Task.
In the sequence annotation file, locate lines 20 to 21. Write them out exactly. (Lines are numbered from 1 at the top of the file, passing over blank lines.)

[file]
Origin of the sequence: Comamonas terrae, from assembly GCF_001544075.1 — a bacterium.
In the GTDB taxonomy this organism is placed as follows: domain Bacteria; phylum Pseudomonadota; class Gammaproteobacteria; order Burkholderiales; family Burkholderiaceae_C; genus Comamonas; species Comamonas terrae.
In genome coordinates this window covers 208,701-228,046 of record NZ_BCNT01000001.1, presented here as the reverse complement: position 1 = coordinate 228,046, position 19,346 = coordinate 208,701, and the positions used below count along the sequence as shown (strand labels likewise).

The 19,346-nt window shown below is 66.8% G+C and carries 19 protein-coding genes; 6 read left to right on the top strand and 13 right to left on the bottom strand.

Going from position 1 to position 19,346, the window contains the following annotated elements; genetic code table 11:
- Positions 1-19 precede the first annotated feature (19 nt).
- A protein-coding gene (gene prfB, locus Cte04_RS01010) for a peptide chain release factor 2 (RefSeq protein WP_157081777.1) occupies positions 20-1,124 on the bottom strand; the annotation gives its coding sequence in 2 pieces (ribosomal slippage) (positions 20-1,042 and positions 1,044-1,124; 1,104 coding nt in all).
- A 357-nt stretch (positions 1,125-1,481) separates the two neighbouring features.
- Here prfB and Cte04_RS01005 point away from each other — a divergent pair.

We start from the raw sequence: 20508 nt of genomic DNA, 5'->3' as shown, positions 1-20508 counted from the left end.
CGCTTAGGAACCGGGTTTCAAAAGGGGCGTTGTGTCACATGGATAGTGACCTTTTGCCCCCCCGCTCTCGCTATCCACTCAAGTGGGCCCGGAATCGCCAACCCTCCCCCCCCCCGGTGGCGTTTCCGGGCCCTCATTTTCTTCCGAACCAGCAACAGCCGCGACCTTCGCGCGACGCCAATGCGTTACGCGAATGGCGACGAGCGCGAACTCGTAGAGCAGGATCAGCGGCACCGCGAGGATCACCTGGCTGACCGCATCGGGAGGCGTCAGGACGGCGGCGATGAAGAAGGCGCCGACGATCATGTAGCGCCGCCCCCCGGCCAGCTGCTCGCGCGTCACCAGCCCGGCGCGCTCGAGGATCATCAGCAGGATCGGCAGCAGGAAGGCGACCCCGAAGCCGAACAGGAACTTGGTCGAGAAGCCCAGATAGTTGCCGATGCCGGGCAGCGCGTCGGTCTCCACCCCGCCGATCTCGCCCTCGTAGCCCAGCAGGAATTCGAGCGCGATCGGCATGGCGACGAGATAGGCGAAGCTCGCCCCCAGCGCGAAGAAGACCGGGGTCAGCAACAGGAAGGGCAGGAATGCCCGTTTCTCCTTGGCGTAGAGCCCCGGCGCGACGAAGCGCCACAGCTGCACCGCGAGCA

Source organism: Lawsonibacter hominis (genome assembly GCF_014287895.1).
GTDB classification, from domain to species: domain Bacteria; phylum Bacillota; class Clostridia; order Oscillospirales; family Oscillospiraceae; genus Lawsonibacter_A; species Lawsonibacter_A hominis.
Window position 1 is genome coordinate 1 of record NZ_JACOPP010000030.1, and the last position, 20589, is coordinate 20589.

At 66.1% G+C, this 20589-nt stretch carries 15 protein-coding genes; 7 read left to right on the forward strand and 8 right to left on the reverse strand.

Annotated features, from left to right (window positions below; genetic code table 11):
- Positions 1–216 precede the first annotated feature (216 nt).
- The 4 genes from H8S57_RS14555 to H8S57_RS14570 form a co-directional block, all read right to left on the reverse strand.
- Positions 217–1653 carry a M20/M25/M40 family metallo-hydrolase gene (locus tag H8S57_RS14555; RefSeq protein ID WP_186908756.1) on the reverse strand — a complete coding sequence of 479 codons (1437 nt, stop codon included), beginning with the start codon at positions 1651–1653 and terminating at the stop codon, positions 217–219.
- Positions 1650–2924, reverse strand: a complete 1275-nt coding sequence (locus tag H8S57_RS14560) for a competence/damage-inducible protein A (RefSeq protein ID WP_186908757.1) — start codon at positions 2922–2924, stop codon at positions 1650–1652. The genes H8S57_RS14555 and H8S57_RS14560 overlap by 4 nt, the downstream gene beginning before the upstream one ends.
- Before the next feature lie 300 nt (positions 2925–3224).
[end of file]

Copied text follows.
- Positions 1650–2924, reverse strand: a complete 1275-nt coding sequence (locus tag H8S57_RS14560) for a competence/damage-inducible protein A (RefSeq protein ID WP_186908757.1) — start codon at positions 2922–2924, stop codon at positions 1650–1652. The genes H8S57_RS14555 and H8S57_RS14560 overlap by 4 nt, the downstream gene beginning before the upstream one ends.
- Before the next feature lie 300 nt (positions 2925–3224).